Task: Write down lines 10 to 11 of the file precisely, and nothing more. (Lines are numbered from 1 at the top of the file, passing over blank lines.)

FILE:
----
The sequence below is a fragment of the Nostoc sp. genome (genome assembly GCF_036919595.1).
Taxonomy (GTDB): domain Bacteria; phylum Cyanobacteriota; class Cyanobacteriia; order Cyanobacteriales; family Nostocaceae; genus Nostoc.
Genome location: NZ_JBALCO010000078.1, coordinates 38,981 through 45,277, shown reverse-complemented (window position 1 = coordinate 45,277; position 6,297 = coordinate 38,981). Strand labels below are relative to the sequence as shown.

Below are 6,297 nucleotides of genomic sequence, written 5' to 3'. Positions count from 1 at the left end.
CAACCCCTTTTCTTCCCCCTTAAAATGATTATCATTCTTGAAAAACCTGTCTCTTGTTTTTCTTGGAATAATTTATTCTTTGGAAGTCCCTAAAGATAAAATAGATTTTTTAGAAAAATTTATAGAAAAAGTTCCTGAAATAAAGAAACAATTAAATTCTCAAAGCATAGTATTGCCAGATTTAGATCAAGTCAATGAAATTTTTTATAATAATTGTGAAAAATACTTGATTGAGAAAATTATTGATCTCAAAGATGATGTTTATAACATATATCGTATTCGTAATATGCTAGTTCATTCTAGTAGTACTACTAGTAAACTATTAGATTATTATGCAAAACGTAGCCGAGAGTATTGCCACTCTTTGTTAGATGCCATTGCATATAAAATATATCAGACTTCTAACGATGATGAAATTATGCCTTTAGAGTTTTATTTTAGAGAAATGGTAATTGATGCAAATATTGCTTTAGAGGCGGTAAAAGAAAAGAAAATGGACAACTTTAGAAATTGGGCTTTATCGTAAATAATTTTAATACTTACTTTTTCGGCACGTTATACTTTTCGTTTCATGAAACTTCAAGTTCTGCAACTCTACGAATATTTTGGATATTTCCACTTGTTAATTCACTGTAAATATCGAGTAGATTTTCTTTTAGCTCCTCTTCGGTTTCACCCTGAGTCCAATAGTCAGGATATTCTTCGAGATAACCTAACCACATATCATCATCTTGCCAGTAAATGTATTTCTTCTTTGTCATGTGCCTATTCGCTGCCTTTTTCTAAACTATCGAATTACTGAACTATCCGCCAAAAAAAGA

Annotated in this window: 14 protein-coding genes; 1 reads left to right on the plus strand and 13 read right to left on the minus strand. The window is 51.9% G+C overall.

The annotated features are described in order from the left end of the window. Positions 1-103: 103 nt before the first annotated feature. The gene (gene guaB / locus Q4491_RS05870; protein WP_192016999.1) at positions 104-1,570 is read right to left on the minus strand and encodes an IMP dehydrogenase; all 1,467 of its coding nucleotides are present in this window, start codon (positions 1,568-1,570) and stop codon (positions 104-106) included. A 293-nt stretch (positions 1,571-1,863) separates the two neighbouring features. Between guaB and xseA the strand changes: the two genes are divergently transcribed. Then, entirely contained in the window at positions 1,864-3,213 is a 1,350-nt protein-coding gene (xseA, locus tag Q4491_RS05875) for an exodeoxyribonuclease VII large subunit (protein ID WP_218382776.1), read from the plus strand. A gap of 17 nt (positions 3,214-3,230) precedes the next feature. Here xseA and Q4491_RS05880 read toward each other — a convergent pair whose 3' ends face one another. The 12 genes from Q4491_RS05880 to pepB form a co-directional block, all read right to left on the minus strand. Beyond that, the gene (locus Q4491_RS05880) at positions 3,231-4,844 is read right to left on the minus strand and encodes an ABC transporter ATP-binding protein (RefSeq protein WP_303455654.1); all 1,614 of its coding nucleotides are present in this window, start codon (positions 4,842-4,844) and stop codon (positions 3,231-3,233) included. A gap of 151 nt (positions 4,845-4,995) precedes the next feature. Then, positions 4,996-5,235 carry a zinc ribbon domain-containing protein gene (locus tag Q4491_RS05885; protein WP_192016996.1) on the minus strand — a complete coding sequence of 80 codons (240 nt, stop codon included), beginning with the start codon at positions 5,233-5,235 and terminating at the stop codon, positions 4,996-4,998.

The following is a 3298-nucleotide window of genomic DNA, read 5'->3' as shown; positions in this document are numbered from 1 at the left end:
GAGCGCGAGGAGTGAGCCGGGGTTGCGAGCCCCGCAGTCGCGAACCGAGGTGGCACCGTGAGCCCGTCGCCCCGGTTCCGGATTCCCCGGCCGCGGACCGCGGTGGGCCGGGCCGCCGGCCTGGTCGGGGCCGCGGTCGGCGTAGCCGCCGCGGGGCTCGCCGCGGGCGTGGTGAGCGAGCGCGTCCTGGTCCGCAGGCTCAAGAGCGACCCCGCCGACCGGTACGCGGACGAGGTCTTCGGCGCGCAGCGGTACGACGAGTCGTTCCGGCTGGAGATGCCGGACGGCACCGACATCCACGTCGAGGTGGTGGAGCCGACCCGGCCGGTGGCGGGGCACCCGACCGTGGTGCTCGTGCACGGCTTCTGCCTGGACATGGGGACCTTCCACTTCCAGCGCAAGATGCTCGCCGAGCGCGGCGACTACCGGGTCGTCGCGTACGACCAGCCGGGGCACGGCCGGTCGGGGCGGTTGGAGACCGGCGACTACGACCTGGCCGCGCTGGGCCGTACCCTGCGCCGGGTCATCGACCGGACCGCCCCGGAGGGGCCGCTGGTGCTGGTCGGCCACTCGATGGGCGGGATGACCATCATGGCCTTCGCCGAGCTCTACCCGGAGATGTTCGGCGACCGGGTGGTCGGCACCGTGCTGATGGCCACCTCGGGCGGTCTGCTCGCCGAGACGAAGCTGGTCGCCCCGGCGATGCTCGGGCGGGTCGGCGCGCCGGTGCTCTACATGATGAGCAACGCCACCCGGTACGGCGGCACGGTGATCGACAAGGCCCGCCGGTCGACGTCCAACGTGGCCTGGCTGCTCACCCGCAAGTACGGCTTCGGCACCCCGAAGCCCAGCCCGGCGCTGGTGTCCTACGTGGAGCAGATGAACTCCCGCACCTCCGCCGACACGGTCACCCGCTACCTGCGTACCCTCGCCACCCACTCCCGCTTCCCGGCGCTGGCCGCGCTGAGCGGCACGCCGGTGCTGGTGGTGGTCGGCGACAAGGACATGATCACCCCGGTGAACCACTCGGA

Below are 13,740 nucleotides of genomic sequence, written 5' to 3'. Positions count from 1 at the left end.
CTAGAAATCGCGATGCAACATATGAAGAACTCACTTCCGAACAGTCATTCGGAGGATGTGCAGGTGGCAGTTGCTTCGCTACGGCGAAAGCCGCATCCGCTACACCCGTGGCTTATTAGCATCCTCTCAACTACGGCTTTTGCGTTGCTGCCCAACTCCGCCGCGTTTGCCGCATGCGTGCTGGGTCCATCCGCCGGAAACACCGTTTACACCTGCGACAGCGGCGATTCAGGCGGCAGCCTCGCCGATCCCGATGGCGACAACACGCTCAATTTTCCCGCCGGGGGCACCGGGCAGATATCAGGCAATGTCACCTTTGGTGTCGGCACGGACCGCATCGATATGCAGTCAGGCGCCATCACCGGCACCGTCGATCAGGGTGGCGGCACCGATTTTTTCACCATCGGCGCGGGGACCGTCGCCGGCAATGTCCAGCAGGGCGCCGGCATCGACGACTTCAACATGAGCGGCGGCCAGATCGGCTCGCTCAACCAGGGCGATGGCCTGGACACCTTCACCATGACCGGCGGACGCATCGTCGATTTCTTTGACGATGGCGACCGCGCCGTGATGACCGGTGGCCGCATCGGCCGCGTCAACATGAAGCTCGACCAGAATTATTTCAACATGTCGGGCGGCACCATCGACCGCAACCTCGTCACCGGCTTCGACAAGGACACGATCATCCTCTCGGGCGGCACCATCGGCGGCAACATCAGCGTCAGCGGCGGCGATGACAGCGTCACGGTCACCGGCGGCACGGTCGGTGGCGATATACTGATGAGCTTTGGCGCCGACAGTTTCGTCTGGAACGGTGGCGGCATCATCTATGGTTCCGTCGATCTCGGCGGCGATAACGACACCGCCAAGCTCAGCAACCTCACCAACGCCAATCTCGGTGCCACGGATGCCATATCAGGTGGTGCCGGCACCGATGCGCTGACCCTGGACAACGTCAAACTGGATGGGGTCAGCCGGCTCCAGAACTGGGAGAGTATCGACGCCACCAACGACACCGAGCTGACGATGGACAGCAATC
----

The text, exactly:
Below are 13,740 nucleotides of genomic sequence, written 5' to 3'. Positions count from 1 at the left end.
CTAGAAATCGCGATGCAACATATGAAGAACTCACTTCCGAACAGTCATTCGGAGGATGTGCAGGTGGCAGTTGCTTCGCTACGGCGAAAGCCGCATCCGCTACACCCGTGGCTTATTAGCATCCTCTCAACTACGGCTTTTGCGTTGCTGCCCAACTCCGCCGCGTTTGCCGCATGCGTGCTGGGTCCATCCGCCGGAAACACCGTTTACACCTGCGACAGCGGCGATTCAGGCGGCAGCCTCGCCGATCCCGATGGCGACAACACGCTCAATTTTCCCGCCGGGGGCACCGGGCAGATATCAGGCAATGTCACCTTTGGTGTCGGCACGGACCGCATCGATATGCAGTCAGGCGCCATCACCGGCACCGTCGATCAGGGTGGCGGCACCGATTTTTTCACCATCGGCGCGGGGACCGTCGCCGGCAATGTCCAGCAGGGCGCCGGCATCGACGACTTCAACATGAGCGGCGGCCAGATCGGCTCGCTCAACCAGGGCGATGGCCTGGACACCTTCACCATGACCGGCGGACGCATCGTCGATTTCTTTGACGATGGCGACCGCGCCGTGATGACCGGTGGCCGCATCGGCCGCGTCAACATGAAGCTCGACCAGAATTATTTCAACATGTCGGGCGGCACCATCGACCGCAACCTCGTCACCGGCTTCGACAAGGACACGATCATCCTCTCGGGCGGCACCATCGGCGGCAACATCAGCGTCAGCGGCGGCGATGACAGCGTCACGGTCACCGGCGGCACGGTCGGTGGCGATATACTGATGAGCTTTGGCGCCGACAGTTTCGTCTGGAACGGTGGCGGCATCATCTATGGTTCCGTCGATCTCGGCGGCGATAACGACACCGCCAAGCTCAGCAACCTCACCAACGCCAATCTCGGTGCCACGGATGCCATATCAGGTGGTGCCGGCACCGATGCGCTGACCCTGGACAACGTCAAACTGGATGGGGTCAGCCGGCTCCAGAACTGGGAGAGTATCGACGCCACCAACGACACCGAGCTGACGATGGACAGCAATC